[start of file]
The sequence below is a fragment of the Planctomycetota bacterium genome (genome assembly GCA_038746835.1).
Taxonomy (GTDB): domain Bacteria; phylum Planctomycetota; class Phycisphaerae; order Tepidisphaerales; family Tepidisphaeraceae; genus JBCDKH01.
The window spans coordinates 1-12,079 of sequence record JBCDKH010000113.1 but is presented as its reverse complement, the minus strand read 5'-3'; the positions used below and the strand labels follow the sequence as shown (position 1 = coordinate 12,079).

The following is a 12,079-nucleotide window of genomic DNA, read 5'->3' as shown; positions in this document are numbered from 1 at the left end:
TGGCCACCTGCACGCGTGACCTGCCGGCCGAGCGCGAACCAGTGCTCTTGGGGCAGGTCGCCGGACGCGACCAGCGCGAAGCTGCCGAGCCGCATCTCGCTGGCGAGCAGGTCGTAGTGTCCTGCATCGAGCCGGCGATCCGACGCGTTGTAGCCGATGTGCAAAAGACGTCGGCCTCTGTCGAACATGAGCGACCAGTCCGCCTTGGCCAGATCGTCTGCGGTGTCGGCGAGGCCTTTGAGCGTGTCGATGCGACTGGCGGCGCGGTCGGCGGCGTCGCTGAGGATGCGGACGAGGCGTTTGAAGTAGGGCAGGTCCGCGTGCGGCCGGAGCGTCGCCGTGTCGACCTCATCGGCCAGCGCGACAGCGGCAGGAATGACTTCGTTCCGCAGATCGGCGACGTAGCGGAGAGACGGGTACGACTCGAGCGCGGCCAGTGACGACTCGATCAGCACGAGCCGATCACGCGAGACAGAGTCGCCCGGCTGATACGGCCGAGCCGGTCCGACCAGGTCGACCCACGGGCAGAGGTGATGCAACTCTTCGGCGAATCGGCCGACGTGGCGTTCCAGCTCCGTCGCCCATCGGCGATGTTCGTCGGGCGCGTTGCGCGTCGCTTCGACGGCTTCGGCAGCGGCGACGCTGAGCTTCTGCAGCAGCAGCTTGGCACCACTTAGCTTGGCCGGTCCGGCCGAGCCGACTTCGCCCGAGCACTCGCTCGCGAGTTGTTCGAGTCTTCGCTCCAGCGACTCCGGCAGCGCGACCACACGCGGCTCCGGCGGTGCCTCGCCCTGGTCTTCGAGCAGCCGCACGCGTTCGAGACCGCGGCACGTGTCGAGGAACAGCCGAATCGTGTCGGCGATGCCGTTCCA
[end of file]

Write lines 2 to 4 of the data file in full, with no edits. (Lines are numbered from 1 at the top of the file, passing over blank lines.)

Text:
Taxonomy (GTDB): domain Bacteria; phylum Planctomycetota; class Phycisphaerae; order Tepidisphaerales; family Tepidisphaeraceae; genus JBCDKH01.
The window spans coordinates 1-12,079 of sequence record JBCDKH010000113.1 but is presented as its reverse complement, the minus strand read 5'-3'; the positions used below and the strand labels follow the sequence as shown (position 1 = coordinate 12,079).

The following is a 12,079-nucleotide window of genomic DNA, read 5'->3' as shown; positions in this document are numbered from 1 at the left end: